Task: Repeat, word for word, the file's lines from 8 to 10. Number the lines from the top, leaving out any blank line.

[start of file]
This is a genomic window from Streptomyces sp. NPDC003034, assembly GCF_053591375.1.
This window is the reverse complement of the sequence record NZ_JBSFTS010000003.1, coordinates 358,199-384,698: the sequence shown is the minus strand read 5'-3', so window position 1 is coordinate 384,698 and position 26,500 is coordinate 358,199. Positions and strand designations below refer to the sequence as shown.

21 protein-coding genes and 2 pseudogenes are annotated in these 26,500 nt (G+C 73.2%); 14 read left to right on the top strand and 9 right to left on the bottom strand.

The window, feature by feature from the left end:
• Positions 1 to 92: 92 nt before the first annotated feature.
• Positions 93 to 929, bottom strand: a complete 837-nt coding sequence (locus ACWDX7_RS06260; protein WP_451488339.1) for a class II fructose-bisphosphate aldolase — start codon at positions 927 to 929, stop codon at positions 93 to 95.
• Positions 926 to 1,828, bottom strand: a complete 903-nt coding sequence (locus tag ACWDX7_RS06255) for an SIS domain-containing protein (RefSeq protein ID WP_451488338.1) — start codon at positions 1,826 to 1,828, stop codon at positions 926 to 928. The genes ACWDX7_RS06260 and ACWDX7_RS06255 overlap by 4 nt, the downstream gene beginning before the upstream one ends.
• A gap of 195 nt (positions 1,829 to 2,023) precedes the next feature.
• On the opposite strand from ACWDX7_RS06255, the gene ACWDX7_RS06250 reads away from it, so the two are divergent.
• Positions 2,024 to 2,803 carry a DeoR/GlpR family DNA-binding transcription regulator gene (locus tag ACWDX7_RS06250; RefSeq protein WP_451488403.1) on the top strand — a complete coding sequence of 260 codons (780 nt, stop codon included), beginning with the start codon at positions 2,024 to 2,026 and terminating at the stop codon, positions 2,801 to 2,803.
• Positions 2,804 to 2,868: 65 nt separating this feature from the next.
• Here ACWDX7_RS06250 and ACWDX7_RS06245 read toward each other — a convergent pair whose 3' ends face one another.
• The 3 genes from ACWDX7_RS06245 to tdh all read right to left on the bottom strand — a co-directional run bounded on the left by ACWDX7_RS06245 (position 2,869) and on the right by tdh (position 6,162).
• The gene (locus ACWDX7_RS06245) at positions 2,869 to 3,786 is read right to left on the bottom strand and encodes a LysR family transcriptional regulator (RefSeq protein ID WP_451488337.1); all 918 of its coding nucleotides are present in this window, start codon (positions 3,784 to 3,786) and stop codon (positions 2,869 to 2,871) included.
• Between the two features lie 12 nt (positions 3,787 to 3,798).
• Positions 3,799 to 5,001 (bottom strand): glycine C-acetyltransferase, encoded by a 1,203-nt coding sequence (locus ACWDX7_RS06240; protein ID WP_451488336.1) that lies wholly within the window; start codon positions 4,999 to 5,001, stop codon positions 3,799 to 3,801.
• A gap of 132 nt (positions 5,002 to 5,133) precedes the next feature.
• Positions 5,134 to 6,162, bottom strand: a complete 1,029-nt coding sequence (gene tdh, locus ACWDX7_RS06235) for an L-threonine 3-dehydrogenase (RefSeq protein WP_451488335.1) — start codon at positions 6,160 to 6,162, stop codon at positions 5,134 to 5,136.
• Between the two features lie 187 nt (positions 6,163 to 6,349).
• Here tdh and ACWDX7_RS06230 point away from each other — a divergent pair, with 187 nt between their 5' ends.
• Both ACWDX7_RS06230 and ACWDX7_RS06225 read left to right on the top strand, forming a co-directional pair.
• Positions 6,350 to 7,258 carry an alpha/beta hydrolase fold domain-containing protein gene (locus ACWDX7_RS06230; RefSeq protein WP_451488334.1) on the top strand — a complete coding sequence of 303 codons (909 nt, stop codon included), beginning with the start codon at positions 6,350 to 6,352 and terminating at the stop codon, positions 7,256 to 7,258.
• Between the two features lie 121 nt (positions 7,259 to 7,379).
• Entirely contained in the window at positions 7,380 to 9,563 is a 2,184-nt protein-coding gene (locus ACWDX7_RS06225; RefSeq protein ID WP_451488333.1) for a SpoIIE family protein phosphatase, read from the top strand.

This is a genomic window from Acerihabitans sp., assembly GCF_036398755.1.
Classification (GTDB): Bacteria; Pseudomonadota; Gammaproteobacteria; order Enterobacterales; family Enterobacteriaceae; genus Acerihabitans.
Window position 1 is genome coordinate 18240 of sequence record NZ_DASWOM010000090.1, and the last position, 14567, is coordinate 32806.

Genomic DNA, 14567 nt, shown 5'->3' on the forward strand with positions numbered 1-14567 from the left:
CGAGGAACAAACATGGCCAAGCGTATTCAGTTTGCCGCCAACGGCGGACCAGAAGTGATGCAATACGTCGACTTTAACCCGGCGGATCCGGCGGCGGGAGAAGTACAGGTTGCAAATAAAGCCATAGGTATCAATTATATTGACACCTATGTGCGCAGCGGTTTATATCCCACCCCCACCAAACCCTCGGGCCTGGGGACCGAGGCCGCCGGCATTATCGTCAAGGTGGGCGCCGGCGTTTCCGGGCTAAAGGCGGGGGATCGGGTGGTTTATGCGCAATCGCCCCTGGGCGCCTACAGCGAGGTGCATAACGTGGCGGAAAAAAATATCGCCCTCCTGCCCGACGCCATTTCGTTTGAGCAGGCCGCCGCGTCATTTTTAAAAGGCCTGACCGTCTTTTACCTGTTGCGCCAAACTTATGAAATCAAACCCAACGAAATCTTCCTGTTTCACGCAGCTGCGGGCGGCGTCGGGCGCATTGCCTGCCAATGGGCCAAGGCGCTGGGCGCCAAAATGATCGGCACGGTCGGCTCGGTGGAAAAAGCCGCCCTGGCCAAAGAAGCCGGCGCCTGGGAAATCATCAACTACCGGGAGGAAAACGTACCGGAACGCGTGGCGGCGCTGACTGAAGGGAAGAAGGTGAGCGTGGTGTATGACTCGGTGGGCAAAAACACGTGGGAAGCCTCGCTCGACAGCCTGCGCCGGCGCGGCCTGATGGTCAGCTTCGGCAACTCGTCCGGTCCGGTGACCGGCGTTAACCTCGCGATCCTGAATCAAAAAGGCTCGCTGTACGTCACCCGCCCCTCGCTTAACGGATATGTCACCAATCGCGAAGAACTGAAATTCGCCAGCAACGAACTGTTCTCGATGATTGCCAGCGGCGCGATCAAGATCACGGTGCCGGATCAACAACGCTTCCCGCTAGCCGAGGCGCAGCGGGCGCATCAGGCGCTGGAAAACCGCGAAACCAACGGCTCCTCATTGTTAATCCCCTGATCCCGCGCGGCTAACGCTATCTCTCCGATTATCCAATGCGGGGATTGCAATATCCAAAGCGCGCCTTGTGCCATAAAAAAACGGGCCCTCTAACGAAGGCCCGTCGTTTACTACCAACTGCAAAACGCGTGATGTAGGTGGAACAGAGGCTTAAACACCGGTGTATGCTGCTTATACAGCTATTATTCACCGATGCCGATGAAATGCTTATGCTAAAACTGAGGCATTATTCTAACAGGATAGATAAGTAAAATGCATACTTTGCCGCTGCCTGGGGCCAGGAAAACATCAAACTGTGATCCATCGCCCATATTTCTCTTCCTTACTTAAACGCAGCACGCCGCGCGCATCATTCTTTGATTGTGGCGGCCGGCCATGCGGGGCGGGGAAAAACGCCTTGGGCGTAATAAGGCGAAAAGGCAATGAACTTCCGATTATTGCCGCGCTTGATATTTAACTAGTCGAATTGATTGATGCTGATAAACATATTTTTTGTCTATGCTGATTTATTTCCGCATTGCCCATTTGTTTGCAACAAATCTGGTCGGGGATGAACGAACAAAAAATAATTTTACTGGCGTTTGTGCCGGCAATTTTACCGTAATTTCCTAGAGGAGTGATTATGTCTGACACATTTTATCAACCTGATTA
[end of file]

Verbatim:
• A gap of 195 nt (positions 1,829 to 2,023) precedes the next feature.
• On the opposite strand from ACWDX7_RS06255, the gene ACWDX7_RS06250 reads away from it, so the two are divergent.
• Positions 2,024 to 2,803 carry a DeoR/GlpR family DNA-binding transcription regulator gene (locus tag ACWDX7_RS06250; RefSeq protein WP_451488403.1) on the top strand — a complete coding sequence of 260 codons (780 nt, stop codon included), beginning with the start codon at positions 2,024 to 2,026 and terminating at the stop codon, positions 2,801 to 2,803.